Following participants without first testing partners and warning participants if partners were infected did not protect participants according to best practice. In the Uganda study noted in the above bullet, women with HIV-positive partners got HIV at 70 times the rate for women who had HIV-negative partners (10.5%/year vs 0.15%/year). Not protecting participants violates ethical principles in the World Medical Association’s Declaration of Helsinki noted above.[7]

Why were spouses left at risk? The HIV Prevention Trials Network coordinates a lot  of research in Africa. The Network’s guidelines advise caution not to protect participants too much: “…a very robust prevention package could potentially compromise the ability of a study to detect effects of the experimental modality, which undermines the scientific validity and social value of the research.”[8] 

Not warning partners, not identifying a sexual source

As far as I can see, no HIV prevention trial traced and tested sexual partners of participants who turned up with new HIV infections during the trial. By failing to do so, researchers did not establish a sexual source for new infections. For most trials, testing sex partners is not a big challenge; only small minorities of men and women in Africa report more than one sex partner in the past year (with some variation by country).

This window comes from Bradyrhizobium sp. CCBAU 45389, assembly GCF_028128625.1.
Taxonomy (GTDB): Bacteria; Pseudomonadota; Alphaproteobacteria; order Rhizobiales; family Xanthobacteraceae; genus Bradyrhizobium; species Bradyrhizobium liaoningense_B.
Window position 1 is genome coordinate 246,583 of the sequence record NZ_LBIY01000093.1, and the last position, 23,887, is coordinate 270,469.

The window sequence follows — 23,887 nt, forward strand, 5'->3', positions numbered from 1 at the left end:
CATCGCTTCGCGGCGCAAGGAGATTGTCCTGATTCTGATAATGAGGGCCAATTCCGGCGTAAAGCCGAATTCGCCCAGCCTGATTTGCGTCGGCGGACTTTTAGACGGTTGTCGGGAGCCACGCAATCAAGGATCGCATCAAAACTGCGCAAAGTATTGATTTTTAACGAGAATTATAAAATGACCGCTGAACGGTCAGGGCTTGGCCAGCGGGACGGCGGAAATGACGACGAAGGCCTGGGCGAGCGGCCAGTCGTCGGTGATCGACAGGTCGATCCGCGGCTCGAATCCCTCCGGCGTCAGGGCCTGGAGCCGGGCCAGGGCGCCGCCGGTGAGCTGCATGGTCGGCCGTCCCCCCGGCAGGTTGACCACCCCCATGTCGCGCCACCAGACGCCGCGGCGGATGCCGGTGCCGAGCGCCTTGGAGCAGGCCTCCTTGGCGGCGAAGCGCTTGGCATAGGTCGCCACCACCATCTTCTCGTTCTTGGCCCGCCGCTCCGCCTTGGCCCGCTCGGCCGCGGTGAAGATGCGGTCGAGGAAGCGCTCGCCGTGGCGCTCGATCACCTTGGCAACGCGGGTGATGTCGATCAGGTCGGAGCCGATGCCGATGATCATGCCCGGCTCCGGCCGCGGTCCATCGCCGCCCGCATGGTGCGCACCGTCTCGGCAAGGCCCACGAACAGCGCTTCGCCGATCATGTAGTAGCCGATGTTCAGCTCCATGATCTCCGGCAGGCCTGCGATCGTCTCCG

Moreover, when a participant shows up with a new HIV infection, not testing partners likely left many at risk. If a partner was HIV-negative (so the participant’s infection came from bloodborne transmission or another partner), the partner should be warned about his or her HIV risk. WHO endorsed this best practice as a “strong recommendation” in 2016 (page xvii in reference [9]): “Voluntary assisted partner notification services should be offered as part of a comprehensive package of testing and care offered to people with HIV.”

References

1. Pettifor A, MacPhail C, Selin A, et al. HPTN 068: a randomized control trial of a conditional cash transfer to reduce HIV infection in young women in South Africa – study design and baseline results. AIDS Behav 2016; 9: 1863-1882. Available at: https://www.ncbi.nlm.nih.gov/pmc/articles/PMC4990514/ (accessed 18 December 2018).